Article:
2024 Toyota 4Runner Review: Prices, Specs, and Photos

Toyota endows the 2024 4Runner with plentiful ground clearance, big tires, and skid plates. It’s ready to go off-road. We applaud its ability, but we dial back a point for its plodding feel. It’s a 5 for performance. 

It should be, even though SR5, Limited, and TRD Sport versions can be had with rear-wheel drive. Most versions with four-wheel drive use a simple part-time setup, though the Limited adds an automatic mode suitable for use on any kind of terrain. 

If you want maximum four-wheeling capability, look to either the TRD Off Road or the TRD Pro. The former’s locking rear differential, crawl control, and off-road drive modes are enough for most drivers. Step up to the Pro and you’ll find beefy Fox shocks ready to swallow big bumps, plus an even higher ride height and more skid plates. 

How fast is the Toyota 4Runner?

Fast it is not. The 270-hp 4.0-liter V-6 was a modest choice a decade ago and it’s no peppier today. It’s tasked with lugging around a heavy, boxy SUV, and it’s saddled with one of the last 5-speed automatic gearboxes you’ll find. It’s reasonably quick to downshift in order to access more power, but it’s never rapid.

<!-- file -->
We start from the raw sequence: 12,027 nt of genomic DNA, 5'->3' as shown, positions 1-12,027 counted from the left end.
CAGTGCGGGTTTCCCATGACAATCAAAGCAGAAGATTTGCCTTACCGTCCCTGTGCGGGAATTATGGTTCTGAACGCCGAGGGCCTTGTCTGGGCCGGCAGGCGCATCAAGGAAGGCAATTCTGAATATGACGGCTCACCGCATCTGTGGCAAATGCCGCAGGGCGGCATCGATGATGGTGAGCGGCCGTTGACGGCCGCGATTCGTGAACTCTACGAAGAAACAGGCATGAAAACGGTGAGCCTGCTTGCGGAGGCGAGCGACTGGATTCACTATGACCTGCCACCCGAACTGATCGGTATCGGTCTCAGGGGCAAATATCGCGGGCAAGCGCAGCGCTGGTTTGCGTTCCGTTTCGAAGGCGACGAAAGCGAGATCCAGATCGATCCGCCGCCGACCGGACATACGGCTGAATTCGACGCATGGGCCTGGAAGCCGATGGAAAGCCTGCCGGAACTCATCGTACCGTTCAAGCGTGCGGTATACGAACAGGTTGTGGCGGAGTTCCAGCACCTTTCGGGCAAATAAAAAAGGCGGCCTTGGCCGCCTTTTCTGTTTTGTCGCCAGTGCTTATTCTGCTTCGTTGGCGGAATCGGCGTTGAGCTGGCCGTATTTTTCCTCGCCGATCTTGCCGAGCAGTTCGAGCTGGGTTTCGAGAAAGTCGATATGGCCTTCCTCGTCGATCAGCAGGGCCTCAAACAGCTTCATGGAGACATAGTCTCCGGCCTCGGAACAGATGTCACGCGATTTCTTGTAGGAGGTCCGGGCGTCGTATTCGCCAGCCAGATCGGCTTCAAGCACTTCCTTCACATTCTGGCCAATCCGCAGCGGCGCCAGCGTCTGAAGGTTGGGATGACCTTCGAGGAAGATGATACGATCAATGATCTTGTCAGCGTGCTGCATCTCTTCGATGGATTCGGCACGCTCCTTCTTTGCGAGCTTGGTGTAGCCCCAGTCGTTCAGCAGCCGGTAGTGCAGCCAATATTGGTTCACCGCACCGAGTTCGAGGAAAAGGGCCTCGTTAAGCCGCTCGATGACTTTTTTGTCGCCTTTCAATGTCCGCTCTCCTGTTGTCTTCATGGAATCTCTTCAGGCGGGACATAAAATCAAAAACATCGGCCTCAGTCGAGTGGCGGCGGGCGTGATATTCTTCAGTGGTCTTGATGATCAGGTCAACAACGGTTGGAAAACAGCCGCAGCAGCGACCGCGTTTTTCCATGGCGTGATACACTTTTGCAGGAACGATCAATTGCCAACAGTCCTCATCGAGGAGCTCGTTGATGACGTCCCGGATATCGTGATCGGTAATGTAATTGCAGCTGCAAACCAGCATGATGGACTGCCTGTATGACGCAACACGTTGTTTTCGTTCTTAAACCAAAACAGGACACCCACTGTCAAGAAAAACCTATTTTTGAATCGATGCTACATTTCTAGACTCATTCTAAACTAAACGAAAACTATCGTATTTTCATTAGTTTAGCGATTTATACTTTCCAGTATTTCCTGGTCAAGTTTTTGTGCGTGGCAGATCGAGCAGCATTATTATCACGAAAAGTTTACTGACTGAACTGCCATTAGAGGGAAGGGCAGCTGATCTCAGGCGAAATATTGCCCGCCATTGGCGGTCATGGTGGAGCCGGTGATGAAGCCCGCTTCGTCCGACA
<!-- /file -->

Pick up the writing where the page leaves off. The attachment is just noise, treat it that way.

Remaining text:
It’s also never nimble or remotely sporty, even though the 4Runner has good steering heft. It leans into corners and bounces over the road. One option worth adding is the Kinetic Dynamic Suspension System available on TRD Off-Road models, which reduces body lean yet improves wheel articulation off-road. It’s not a game changer, but it does make enough difference to justify its price tag. 

At highway speeds, the 4Runner tends to wander more than car-like crossovers such as the Toyota Highlander and Honda Pilot. If you’re a road warrior and pavement pounder, the 4Runner should be at the bottom of your list. 

The 4Runner’s 5,000-pound maximum towing capacity is a byproduct of its limited power output.